7.8

Katey Sagal's Rebel Fights with a Cause in ABC's Erin Brockovich-Inspired Series

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Katey Sagal's <i>Rebel</i> Fights with a Cause in ABC's Erin Brockovich-Inspired Series

Rebellious women with causes are Krista Vernoff’s area of expertise.

As the showrunner of two of ABC’s most high-profile dramas, her juicy characters’ ends always justify their means. Meredith Grey (Ellen Pompeo) and the doctors on Grey’s Anatomy consistently break rules to save their patients’ lives. The firefighters on Station 19, led by Andy Herrera (Jaina Lee Ortiz), regularly ignore protocols to rescue people from burning buildings.

Now Vernoff turns her eye to Annie “Rebel” Bello (Katey Sagal), a feisty and fiery crusader against corporate greed and injustice. Rebel, which joins ABC’s successful Thursday line-up, represents the first time Vernoff—who has years of writing and producing other people’s shows—has launched her own series.

Based on Erin Brockovich, Rebel is Vernoff’s favorite type of female character: a complex heroine juggling an extremely messy personal life. Rebel has “three different kids with three different husbands,” and is about to celebrate her tenth anniversary with Grady (John Corbett, winning over viewers with his trademark lackadaisical charm). Together, they adopted Ziggy (Ariela Barer) when she was six years old. Now, Ziggy is a sassy adolescent just out of rehab. Rebel was married to Tommy (Matthew Glave) and they had Nate (Kevin Zegers), now a gynecologist with a nasty habit of ghosting women he dates. She was also married to Benji (James Lesure), a hotshot attorney who Rebel divorced because he took a job with corporate law. Benji and Rebel’s daughter, Cassidy (Lex Scott Davis), is also a lawyer who gets roped in to taking on all her mom’s pro bono cases. Add in Rebel’s investigator and friend Lana (Tamala Jones) who also happens to be Benji’s brother and Cruz (Andy Garcia), the husband of her dead best friend, and you have got yourselves a show.

The series is poised to be just the right mix of overarching season-long plot and intriguing case of the week. To start, Rebel is representing a group of people who received a faulty heart valve that is making them sick. They are wrecked by migraines and autoimmune deficiencies. Helen (Mary McDonnell), weak and debilitated from her heart valve, has gathered a Facebook group of over 3,000 members all of whom have suffered since receiving Stonemore Medical’s device. The problem is Rebel can’t get anyone to take on her class action suit, especially not Cruz who is still grieving the loss of his wife and not wanting to go through further pain. On the opposite side, Adam Arkin is well cast as the nefarious head of Stonemore Medical who puts profits over patients.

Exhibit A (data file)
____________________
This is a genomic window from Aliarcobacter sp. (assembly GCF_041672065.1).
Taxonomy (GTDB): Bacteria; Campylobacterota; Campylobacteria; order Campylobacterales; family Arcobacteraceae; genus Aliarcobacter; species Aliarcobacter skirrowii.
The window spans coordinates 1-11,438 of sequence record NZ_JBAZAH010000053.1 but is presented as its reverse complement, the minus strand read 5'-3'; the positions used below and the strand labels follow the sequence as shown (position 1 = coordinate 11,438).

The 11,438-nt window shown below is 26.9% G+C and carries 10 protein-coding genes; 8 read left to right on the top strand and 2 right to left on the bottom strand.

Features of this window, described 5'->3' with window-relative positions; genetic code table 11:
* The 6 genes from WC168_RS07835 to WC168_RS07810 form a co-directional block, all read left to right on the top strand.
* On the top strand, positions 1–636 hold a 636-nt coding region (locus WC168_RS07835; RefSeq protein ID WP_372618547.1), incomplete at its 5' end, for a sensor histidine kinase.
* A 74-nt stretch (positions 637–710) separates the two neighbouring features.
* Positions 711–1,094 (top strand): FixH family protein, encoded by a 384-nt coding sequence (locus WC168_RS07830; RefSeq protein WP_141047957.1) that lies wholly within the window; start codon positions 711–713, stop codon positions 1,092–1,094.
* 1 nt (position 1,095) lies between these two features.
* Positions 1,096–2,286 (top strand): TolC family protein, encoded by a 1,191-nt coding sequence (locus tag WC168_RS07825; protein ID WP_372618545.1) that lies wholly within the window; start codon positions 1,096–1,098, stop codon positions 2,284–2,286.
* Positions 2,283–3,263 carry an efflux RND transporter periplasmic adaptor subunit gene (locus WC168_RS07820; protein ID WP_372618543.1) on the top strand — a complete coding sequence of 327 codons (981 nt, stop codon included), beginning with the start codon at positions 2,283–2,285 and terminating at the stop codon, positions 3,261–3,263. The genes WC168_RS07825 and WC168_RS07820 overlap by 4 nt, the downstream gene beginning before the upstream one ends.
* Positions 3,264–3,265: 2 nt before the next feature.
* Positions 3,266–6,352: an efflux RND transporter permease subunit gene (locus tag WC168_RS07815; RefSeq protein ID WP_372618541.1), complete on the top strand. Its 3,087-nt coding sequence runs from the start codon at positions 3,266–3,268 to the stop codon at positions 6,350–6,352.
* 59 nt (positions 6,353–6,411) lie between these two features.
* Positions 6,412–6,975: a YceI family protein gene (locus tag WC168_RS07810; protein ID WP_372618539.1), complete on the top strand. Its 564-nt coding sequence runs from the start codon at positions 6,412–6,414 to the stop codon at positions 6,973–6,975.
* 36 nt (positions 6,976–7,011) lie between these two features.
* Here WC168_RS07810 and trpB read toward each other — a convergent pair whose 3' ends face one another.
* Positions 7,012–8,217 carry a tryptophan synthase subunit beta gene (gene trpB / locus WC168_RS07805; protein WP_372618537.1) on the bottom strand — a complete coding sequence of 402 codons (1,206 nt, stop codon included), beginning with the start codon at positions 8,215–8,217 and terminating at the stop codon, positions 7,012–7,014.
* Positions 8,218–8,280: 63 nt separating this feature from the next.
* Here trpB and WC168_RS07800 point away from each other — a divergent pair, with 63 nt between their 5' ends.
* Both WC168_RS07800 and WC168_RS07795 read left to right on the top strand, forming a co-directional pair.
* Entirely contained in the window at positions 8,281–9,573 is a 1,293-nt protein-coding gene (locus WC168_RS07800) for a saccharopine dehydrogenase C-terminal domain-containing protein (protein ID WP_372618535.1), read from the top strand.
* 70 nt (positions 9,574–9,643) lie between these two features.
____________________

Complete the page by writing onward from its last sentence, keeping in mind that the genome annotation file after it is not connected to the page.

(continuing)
In the first two episodes made available for review, Rebel also helps a woman who stabbed her abusive boyfriend, and gives aid to a college professor (Shondaland favorite Dan Bucatinsky) being harassed by his racist, homophobic student. Rebel isn’t a woman who takes no for an answer, and she’s got a lawyer and a doctor at her disposal. It doesn’t matter that her son delivers babies all day; of course he should open up a study about defective heart valves.

The show pulses with the sheer force of Sagal’s will. She’s got the stride and the fearless attitude that makes Rebel a fascinating protagonist. (Extra points for the way even her hair bounces with righteous determination). During Sagal’s long career she has rather effortlessly moved between comedy and drama, starting on Married with Children, going on to terrify many as matriarch Gemma on Sons of Anarchy, and currently recurring on The Conners as Dan’s girlfriend Louise. That deft mix of comedy and drama is on full display in Rebel. “I’m relentless. I’m tireless. And quite frankly I’m exhausting,” she tells one opponent.

But, the show gets a mandatory deduction for referencing the pandemic. “I mean I’m just as grateful for the vaccine as everyone else,” Rebel says in the pilot. Can we just put a moratorium on that nonsense? I’m giving every TV showrunner permission to set their series in a world where the pandemic doesn’t exist. If you are going to have your characters roam around maskless, go to restaurants, have parties, work in offices, and do all the other things we enjoyed without worry or concern in the Before Times, then simply don’t make the pandemic part of your fictional world. Please. I beg of you.

What truly makes Rebel tick is that it’s not looking away from the wreckage Rebel leaves in her crusading wake. “My mother never learned to play the violin so she plays humans instead,” Cassidy says before lamenting on how her mother lectured everyone about the food coloring used in her birthday cake when she was a child. Nate says he was raised by “nannies and mannies on motorcycles.” Grady feels neglected that his wife works all the time. “You care more about getting on the news than getting home to cook me dinner,” he says in a comment than all the women on the show rightfully mock. Fighting for justice comes at a price that Rebel is more than willing to explore.

Rebel has all the ingredients to make a terrific show. A strong ensemble. Quick witted dialogue. Interesting cases. Romantic entanglements. Interpersonal strife. A force to be reckoned with lead. She’s a rebel with a cause and she’s a delight to watch.

Rebel premieres Thursday, April 8th on ABC.



Amy Amatangelo, the TV Gal®, is a Boston-based freelance writer and a member of the Television Critics Association. She wasn’t allowed to watch much TV as a child and now her parents have to live with this as her career. You can follow her on Twitter (@AmyTVGal).

For all the latest TV news, reviews, lists and features, follow @Paste_TV.

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